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November 4, 2016

Google hits back at EU in anti-trust case

Google cites “dynamic” competition in online shopping as it rebuts EU anti-trust case.

By Alexander Sword

Google submitted its response to the European Commission (EC)’s anti-trust investigation into its online shopping practices, claiming that the online shopping world is already competitive enough.

Kent Walker, Senior Vice President and General Counsel, said that claims that Google Shopping was harming competition were wrong “as a matter of fact, law, and economics.”

Walker claimed that there was plenty of competition between search engines like Google, price comparison sites and merchants and merchant platforms such as Amazon.

“That’s why online shopping is so dynamic and has grown so much in recent years,” said Walker.

He said that Amazon was often the first port of call for online shopping, not Google, citing surveys in Germany and the US as evidence.

Google says that the majority of online shopping searches start on Amazon.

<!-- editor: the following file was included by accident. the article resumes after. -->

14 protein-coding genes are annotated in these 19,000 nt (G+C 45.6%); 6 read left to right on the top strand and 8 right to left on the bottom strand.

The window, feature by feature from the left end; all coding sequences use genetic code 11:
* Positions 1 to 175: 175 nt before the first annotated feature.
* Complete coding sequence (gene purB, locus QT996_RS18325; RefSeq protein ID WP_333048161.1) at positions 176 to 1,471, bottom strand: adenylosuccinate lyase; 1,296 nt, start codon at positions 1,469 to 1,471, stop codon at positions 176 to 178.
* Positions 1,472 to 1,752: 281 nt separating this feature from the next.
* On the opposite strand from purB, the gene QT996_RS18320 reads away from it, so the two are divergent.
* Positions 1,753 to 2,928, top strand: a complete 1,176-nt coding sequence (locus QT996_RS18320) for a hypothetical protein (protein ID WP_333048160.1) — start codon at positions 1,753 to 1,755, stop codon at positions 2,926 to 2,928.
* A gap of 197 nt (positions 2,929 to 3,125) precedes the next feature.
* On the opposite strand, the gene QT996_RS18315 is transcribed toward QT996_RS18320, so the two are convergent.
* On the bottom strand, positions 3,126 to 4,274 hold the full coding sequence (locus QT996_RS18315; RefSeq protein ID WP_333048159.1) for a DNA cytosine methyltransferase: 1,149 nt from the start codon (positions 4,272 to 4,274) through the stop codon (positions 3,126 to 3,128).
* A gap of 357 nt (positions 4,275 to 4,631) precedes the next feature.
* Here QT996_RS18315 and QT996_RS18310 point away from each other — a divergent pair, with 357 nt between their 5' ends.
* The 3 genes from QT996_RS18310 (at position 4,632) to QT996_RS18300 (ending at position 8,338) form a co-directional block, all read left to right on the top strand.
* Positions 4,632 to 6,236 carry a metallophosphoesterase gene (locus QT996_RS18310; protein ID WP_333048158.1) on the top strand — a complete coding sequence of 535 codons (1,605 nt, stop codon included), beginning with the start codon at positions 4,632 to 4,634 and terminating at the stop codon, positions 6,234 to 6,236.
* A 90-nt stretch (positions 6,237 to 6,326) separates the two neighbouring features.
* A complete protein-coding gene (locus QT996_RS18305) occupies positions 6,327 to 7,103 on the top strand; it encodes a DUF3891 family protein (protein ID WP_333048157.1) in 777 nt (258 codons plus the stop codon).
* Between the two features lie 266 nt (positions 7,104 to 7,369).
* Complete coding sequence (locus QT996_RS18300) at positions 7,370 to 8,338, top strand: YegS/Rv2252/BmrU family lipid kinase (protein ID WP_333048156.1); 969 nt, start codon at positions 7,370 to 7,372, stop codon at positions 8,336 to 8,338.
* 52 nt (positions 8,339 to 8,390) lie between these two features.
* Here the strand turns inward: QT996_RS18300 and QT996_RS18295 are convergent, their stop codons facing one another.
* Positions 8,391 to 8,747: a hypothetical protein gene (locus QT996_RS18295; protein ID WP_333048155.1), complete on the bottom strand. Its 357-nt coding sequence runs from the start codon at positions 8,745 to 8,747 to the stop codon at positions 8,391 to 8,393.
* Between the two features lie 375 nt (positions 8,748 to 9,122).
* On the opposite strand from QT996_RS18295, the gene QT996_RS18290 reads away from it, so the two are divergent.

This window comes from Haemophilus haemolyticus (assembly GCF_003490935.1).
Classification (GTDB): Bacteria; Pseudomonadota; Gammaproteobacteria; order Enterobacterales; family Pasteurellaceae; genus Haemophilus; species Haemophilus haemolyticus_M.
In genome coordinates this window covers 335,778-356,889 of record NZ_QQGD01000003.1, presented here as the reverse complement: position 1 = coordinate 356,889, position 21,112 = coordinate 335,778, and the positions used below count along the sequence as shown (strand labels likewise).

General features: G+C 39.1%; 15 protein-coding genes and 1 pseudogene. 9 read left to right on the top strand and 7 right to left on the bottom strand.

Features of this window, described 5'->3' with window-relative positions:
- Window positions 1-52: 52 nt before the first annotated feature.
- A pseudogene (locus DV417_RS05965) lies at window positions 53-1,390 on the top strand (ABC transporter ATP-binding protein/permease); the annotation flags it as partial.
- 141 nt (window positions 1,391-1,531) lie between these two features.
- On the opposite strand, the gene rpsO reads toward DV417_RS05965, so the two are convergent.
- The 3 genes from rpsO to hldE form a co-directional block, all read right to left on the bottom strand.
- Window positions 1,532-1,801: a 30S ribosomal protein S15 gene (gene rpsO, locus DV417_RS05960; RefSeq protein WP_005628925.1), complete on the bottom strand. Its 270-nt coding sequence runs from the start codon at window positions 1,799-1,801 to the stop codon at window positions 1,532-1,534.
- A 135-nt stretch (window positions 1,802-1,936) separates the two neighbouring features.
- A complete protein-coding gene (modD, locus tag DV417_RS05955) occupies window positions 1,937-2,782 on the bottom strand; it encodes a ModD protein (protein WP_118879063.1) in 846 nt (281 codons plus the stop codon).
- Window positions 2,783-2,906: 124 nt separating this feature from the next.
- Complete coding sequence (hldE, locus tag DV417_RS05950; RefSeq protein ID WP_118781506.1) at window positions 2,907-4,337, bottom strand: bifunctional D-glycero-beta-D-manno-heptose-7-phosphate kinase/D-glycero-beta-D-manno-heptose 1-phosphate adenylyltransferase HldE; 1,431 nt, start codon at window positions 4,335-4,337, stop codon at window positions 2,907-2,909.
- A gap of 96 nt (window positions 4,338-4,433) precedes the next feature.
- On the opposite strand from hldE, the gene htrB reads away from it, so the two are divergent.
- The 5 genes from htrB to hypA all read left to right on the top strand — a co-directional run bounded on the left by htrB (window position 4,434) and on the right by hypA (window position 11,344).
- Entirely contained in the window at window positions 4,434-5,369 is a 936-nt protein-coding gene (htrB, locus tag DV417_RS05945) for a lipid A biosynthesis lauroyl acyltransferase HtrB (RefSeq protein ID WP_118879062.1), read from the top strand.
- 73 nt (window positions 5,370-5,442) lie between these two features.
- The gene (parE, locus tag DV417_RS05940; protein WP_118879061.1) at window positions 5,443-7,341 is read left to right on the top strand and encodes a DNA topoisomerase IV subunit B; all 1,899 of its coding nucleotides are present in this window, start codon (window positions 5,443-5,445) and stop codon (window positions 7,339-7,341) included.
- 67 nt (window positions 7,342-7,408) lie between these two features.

Google says that the majority of online shopping searches start on Amazon.

Walker also claimed that the Commission wanted Google to highlight ads from price comparison sites rather than using specialised algorithms to highlight what it believed to be the most relevant ads, but that feedback from users says that this not what they want.

“Forcing us to direct more clicks to price comparison aggregators would just subsidise sites that have become less useful for consumers.”

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The EC is investigating Google for allegedly systematically favouring its comparison shopping service in its search result pages. The charges accused Google of misuse of its dominant position in online search advertising.

The Commission said the company artificially blocked the possibility of third party websites to display search advertisements from its rivals.

It also claims that AdSense for Search prevents competitors from succeeding in the online advertising arena.

There is another case centred on Google’s operating system Android: Google is accused of violating anti-trust rules by requiring Android smartphone manufacturers to pre-install Android apps to get access to services such as the Google Play Store.

Google plans to respond to the Android case in the near future.

“We’re confident these cases will ultimately be decided based on the facts and that this analysis will show our product innovations have benefited consumers and merchants, and expanded competition,” wrote Walker.

“The surest signs of dynamic competition in any market are low prices, abundant choices, and constant innovation — and that’s a great description of shopping on the internet today.”

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